Ludovic Bonleux ha escrito y realizado cinco documentales sobre violencia y política en México. Su película Guerrero (2017) fue seleccionada y premiada en numerosos festivales mexicanos e internacionales y fue galardonada con la Diosa de Plata a mejor documental por la asociación de periodistas cinematográficos de México (PECIME). Su corto documental ¿Por qué los matas? (2018) ha sido seleccionado para los festivales de Morelia y Toulouse entre otros. Ludovic es becario del Sistema Nacional de Creadores de Arte del FONCA (México) y del instituto SUNDANCE (EEUU). Ha sido parte de BERLINALE Talents 2018 (Alemania) y ha cursado la licencia en Historia en la Universidad de Bordeaux.

 Kat Galasso

Sam Green

Sam Green is a New York-based documentary filmmaker. Green’s most recent live documentaries include A Thousand Thoughts (with the Kronos Quartet) (2018), The Measure of All Things (2014), The Love Song of R. Buckminster Fuller (with Yo La Tengo) (2012), and Utopia in Four Movements (2010). With all of these works, Green narrates the film in-person while musicians perform a live soundtrack. Green’s 2004 feature-length film, The Weather Underground, premiered at the Sundance Film Festival, was nominated for an Academy Award, was included in the Whitney Biennial, and has screened widely around the world.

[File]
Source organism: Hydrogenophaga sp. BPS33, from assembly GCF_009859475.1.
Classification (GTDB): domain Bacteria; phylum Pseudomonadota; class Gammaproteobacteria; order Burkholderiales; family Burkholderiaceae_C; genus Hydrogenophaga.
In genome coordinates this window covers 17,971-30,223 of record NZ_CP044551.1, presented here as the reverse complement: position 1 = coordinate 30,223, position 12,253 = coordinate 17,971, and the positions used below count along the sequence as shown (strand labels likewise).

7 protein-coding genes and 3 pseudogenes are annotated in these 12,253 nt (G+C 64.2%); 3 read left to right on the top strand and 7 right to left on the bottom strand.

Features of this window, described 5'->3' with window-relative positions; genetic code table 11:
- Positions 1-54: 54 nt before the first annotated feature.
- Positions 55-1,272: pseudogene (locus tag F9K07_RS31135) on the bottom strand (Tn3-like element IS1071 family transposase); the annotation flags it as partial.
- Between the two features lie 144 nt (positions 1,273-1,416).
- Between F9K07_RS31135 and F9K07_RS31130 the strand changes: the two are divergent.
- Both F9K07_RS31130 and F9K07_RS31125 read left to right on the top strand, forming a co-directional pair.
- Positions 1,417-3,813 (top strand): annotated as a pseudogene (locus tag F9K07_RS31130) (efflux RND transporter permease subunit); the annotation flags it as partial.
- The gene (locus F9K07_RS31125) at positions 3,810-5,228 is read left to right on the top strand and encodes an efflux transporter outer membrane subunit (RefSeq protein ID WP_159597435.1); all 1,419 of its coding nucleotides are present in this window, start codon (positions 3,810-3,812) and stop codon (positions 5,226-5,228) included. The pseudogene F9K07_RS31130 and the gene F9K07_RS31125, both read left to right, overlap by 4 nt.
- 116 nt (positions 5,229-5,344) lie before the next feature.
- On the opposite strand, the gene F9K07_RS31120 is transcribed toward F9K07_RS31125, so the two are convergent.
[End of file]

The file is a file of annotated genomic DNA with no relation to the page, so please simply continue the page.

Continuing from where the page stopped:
Patrick Montero

Kristin Lindgren

Kristin Lindgren directs the Writing Center and teaches courses in literature, writing, and disability studies at Haverford College. She and her students collaborate every year with artists at the Center for Creative Works. She is co-editor of two books on Deaf culture, Signs and Voices and Access (Gallaudet University Press),and author of numerous articles and essays on illness and disability. Her work appears in collections including Gendering Disability, Illness in the Academy, Disability and the Teaching of Writing, Disability and Mothering, Transforming the Academy, and A Cultural History of Disability. She enjoys convening events and exhibitions that bring together scholars, artists, curators, and activists. Kristin has been involved for many years with Let’s Circle Up, a restorative justice project founded by men incarcerated at SCI-Phoenix. She envisions teaching and learning as creative, multimodal, lifelong practices that can help us to build a more inclusive world.